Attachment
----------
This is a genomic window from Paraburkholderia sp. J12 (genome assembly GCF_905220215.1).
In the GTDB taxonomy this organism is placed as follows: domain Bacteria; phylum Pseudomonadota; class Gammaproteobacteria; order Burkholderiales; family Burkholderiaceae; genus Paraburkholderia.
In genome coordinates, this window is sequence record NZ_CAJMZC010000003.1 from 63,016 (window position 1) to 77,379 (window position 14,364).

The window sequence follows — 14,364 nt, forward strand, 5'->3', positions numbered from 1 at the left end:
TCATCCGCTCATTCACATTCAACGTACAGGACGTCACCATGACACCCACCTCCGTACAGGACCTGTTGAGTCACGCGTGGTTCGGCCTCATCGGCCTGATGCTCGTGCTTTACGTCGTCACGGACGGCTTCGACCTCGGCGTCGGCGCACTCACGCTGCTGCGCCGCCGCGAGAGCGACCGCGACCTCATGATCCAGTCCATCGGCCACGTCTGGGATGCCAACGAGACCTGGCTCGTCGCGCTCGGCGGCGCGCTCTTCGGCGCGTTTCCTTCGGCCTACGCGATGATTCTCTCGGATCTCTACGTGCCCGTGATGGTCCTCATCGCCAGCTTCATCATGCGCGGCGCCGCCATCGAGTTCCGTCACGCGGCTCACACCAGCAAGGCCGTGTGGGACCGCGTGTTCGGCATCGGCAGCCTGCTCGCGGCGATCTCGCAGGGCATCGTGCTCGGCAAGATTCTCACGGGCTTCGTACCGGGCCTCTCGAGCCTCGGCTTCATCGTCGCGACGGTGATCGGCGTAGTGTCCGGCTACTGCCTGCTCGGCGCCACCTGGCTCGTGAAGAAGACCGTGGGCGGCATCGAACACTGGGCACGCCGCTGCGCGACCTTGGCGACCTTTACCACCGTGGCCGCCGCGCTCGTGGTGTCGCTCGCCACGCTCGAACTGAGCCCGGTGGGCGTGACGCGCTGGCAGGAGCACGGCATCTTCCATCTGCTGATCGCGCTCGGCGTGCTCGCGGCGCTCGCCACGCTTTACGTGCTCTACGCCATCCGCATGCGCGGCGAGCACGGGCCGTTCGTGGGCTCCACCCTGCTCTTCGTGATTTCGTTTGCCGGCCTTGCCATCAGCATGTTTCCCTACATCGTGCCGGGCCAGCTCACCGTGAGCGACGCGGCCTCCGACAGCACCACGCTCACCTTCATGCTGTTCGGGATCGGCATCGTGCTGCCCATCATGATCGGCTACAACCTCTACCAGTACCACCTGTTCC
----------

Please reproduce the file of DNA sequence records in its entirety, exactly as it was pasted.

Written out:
This is a genomic window from Paraburkholderia sp. J12 (genome assembly GCF_905220215.1).
In the GTDB taxonomy this organism is placed as follows: domain Bacteria; phylum Pseudomonadota; class Gammaproteobacteria; order Burkholderiales; family Burkholderiaceae; genus Paraburkholderia.
In genome coordinates, this window is sequence record NZ_CAJMZC010000003.1 from 63,016 (window position 1) to 77,379 (window position 14,364).

The window sequence follows — 14,364 nt, forward strand, 5'->3', positions numbered from 1 at the left end:
TCATCCGCTCATTCACATTCAACGTACAGGACGTCACCATGACACCCACCTCCGTACAGGACCTGTTGAGTCACGCGTGGTTCGGCCTCATCGGCCTGATGCTCGTGCTTTACGTCGTCACGGACGGCTTCGACCTCGGCGTCGGCGCACTCACGCTGCTGCGCCGCCGCGAGAGCGACCGCGACCTCATGATCCAGTCCATCGGCCACGTCTGGGATGCCAACGAGACCTGGCTCGTCGCGCTCGGCGGCGCGCTCTTCGGCGCGTTTCCTTCGGCCTACGCGATGATTCTCTCGGATCTCTACGTGCCCGTGATGGTCCTCATCGCCAGCTTCATCATGCGCGGCGCCGCCATCGAGTTCCGTCACGCGGCTCACACCAGCAAGGCCGTGTGGGACCGCGTGTTCGGCATCGGCAGCCTGCTCGCGGCGATCTCGCAGGGCATCGTGCTCGGCAAGATTCTCACGGGCTTCGTACCGGGCCTCTCGAGCCTCGGCTTCATCGTCGCGACGGTGATCGGCGTAGTGTCCGGCTACTGCCTGCTCGGCGCCACCTGGCTCGTGAAGAAGACCGTGGGCGGCATCGAACACTGGGCACGCCGCTGCGCGACCTTGGCGACCTTTACCACCGTGGCCGCCGCGCTCGTGGTGTCGCTCGCCACGCTCGAACTGAGCCCGGTGGGCGTGACGCGCTGGCAGGAGCACGGCATCTTCCATCTGCTGATCGCGCTCGGCGTGCTCGCGGCGCTCGCCACGCTTTACGTGCTCTACGCCATCCGCATGCGCGGCGAGCACGGGCCGTTCGTGGGCTCCACCCTGCTCTTCGTGATTTCGTTTGCCGGCCTTGCCATCAGCATGTTTCCCTACATCGTGCCGGGCCAGCTCACCGTGAGCGACGCGGCCTCCGACAGCACCACGCTCACCTTCATGCTGTTCGGGATCGGCATCGTGCTGCCCATCATGATCGGCTACAACCTCTACCAGTACCACCTGTTCC